“Usually in medicine, we take care of patients based on our knowledge and evidence, but with COVID-19 we have to generate the evidence while we take care of patients,” Kaminski said.

Denyse Lutchmansingh, clinical lead physician of the post-COVID-19 recovery program, told the News that one of the most aggravating enigmas shrouding post-COVID effects is the development of persistent symptoms even among those who did not have a complicated course of infection. 

According to Lutchmansingh, to date, the new program has seen more patients who were not hospitalized than those who were.

“I think for a long time we were told that …  those who had mild disease would resolve very quickly if they ever got COVID, they’d move on in life and they’d feel better, and the people who you really need to be concerned with are those who were severe disease patients,” Lutchmansingh said. “But the majority of our clinic patients are actually patients who had mild disease.”

Lutchmansingh described a concept colloquially known as “happy hypoxia,” under which patients who experience a significant drop in oxygen saturation levels do not present with any symptoms. 

Although this puzzling phenomenon has been observed in some COVID-19 patients, there is currently no scientific consensus on why it happens.

“It’s difficult for the patients because normally, when you are diagnosed with something, you go to your physician, they tell you you have disease X, this is what it will do, this is how it will feel, this is how it will progress,” Lutchmansingh said. “For patients with post-COVID syndrome, it’s not clear to anybody how long it’s going to affect them.”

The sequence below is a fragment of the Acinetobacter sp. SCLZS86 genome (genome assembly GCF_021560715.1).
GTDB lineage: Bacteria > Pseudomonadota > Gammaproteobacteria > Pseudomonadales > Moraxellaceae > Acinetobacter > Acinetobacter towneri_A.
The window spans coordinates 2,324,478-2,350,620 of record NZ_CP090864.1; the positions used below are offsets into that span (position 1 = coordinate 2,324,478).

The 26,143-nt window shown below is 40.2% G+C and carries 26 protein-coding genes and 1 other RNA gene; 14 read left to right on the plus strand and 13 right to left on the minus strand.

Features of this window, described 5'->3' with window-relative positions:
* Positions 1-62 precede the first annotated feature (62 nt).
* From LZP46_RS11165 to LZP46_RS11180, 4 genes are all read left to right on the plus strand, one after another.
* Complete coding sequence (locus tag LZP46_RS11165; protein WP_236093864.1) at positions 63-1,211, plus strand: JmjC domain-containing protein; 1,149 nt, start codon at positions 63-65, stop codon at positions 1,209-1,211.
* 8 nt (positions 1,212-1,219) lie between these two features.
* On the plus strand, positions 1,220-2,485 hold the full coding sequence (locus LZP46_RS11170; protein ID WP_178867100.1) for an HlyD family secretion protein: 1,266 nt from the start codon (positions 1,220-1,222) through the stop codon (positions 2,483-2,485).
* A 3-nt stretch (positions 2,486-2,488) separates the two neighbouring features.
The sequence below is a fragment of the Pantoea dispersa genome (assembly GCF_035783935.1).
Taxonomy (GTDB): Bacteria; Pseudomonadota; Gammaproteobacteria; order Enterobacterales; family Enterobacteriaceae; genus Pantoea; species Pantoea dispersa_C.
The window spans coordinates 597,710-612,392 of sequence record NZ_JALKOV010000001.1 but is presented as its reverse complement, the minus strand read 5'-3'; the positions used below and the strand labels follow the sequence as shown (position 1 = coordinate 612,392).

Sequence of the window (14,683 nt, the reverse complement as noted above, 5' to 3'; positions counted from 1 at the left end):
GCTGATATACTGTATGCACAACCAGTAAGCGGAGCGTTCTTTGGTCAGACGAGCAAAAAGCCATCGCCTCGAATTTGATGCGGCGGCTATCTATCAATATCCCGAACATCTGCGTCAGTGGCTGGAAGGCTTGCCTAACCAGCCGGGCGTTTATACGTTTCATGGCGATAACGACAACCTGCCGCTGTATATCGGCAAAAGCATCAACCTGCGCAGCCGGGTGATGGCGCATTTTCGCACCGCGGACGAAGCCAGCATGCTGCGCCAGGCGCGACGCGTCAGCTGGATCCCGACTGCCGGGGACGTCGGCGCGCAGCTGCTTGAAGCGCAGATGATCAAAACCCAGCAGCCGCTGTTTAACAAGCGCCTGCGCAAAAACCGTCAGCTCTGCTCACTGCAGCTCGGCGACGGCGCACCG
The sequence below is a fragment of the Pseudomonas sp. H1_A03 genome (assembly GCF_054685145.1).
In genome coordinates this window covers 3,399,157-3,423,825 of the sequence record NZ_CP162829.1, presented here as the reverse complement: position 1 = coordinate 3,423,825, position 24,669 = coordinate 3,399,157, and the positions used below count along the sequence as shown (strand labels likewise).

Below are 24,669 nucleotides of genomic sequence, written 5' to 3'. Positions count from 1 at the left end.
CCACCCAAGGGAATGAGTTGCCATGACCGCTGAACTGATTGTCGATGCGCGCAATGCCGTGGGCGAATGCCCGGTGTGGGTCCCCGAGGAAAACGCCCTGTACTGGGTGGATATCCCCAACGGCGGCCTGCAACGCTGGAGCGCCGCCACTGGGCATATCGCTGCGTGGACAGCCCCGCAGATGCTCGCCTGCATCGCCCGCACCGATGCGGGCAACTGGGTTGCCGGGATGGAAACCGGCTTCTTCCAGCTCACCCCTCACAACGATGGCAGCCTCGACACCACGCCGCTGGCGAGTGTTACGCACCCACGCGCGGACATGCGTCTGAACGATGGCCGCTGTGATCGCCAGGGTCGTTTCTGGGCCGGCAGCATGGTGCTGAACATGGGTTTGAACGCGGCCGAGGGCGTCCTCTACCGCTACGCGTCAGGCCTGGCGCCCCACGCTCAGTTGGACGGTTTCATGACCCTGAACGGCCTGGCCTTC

Possick highlighted that some post-COVID-19 patients present concerning symptoms with completely regular exams. Conversely, it is sometimes not until other patients perform muscle strength endurance tests that they start demonstrating visible symptoms. Some can present normal lung function while at rest, she said, but show changes in oxygen levels when moving. 

Because this complex presentation of symptoms can exacerbate the challenge of understanding why patients are feeling unwell, paying close attention to what people have to say becomes even more essential than usual.

“The first and most important part of what we do is we spend a lot of time listening to the patient, because the story is very rich and there’s a lot buried in their experience,” Possick said. “If we don’t allow them to tell the whole story of what they are experiencing, it’s easy to miss a lot of other things that are going on with them physically, functionally and psychoneurologically.”

Possick pointed out that the team was lucky to work in a supportive hospital, with people who recognized that COVID-19 would leave behind a large population in need of special pulmonary attention.

Kaminski also highlighted that the expeditious implementation of the program, even while the hospital contends with real financial stressors, was a significant achievement.

“Coming within a few weeks, renovating a space, staffing it and creating it … shows how forward-thinking the leadership of the hospital is,” he said.

The Winchester Chest Clinic is located on 789 Howard Avenue.

Maria Fernanda Pacheco | maria.pacheco@yale.edu

Maria Fernanda Pacheco is a staff reporter for the Science & Technology desk of the Yale Daily News. Originally from Rio de Janeiro, Brazil, she is a sophomore in Grace Hopper College majoring in Neuroscience and participating in the Global Health Studies program.